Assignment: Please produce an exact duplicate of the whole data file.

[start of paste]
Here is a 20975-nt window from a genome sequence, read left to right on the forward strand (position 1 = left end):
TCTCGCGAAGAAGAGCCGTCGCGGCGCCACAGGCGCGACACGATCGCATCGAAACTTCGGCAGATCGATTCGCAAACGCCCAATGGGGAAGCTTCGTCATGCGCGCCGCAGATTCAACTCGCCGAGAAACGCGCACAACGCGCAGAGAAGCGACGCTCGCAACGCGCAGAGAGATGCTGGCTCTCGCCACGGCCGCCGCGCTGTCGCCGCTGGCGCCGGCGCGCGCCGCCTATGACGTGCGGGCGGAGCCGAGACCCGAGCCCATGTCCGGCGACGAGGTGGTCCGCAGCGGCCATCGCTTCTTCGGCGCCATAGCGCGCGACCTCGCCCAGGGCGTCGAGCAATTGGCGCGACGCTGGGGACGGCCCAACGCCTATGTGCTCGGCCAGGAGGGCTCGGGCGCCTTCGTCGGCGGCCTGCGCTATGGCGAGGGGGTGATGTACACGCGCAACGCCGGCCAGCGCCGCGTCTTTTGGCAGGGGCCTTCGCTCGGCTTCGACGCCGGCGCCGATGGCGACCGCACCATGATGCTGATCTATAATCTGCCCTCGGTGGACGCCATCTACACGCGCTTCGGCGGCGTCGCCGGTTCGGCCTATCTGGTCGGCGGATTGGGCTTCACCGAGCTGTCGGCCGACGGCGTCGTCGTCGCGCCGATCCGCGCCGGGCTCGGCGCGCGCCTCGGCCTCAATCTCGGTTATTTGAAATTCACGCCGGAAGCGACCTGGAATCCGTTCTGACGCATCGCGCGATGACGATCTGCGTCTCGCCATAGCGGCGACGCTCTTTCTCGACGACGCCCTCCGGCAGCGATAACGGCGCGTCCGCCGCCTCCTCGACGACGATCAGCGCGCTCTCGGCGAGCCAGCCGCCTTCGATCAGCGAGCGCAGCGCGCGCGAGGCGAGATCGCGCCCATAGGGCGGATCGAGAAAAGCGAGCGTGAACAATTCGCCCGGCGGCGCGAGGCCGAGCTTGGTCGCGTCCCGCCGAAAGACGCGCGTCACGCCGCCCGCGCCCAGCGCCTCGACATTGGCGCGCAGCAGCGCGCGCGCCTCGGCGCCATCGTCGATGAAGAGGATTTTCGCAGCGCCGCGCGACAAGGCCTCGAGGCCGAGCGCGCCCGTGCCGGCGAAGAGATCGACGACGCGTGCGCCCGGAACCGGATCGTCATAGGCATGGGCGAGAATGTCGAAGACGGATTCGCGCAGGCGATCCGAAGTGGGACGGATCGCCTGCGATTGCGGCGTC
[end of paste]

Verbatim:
Here is a 20975-nt window from a genome sequence, read left to right on the forward strand (position 1 = left end):
TCTCGCGAAGAAGAGCCGTCGCGGCGCCACAGGCGCGACACGATCGCATCGAAACTTCGGCAGATCGATTCGCAAACGCCCAATGGGGAAGCTTCGTCATGCGCGCCGCAGATTCAACTCGCCGAGAAACGCGCACAACGCGCAGAGAAGCGACGCTCGCAACGCGCAGAGAGATGCTGGCTCTCGCCACGGCCGCCGCGCTGTCGCCGCTGGCGCCGGCGCGCGCCGCCTATGACGTGCGGGCGGAGCCGAGACCCGAGCCCATGTCCGGCGACGAGGTGGTCCGCAGCGGCCATCGCTTCTTCGGCGCCATAGCGCGCGACCTCGCCCAGGGCGTCGAGCAATTGGCGCGACGCTGGGGACGGCCCAACGCCTATGTGCTCGGCCAGGAGGGCTCGGGCGCCTTCGTCGGCGGCCTGCGCTATGGCGAGGGGGTGATGTACACGCGCAACGCCGGCCAGCGCCGCGTCTTTTGGCAGGGGCCTTCGCTCGGCTTCGACGCCGGCGCCGATGGCGACCGCACCATGATGCTGATCTATAATCTGCCCTCGGTGGACGCCATCTACACGCGCTTCGGCGGCGTCGCCGGTTCGGCCTATCTGGTCGGCGGATTGGGCTTCACCGAGCTGTCGGCCGACGGCGTCGTCGTCGCGCCGATCCGCGCCGGGCTCGGCGCGCGCCTCGGCCTCAATCTCGGTTATTTGAAATTCACGCCGGAAGCGACCTGGAATCCGTTCTGACGCATCGCGCGATGACGATCTGCGTCTCGCCATAGCGGCGACGCTCTTTCTCGACGACGCCCTCCGGCAGCGATAACGGCGCGTCCGCCGCCTCCTCGACGACGATCAGCGCGCTCTCGGCGAGCCAGCCGCCTTCGATCAGCGAGCGCAGCGCGCGCGAGGCGAGATCGCGCCCATAGGGCGGATCGAGAAAAGCGAGCGTGAACAATTCGCCCGGCGGCGCGAGGCCGAGCTTGGTCGCGTCCCGCCGAAAGACGCGCGTCACGCCGCCCGCGCCCAGCGCCTCGACATTGGCGCGCAGCAGCGCGCGCGCCTCGGCGCCATCGTCGATGAAGAGGATTTTCGCAGCGCCGCGCGACAAGGCCTCGAGGCCGAGCGCGCCCGTGCCGGCGAAGAGATCGACGACGCGTGCGCCCGGAACCGGATCGTCATAGGCATGGGCGAGAATGTCGAAGACGGATTCGCGCAGGCGATCCGAAGTGGGACGGATCGCCTGCGATTGCGGCGTC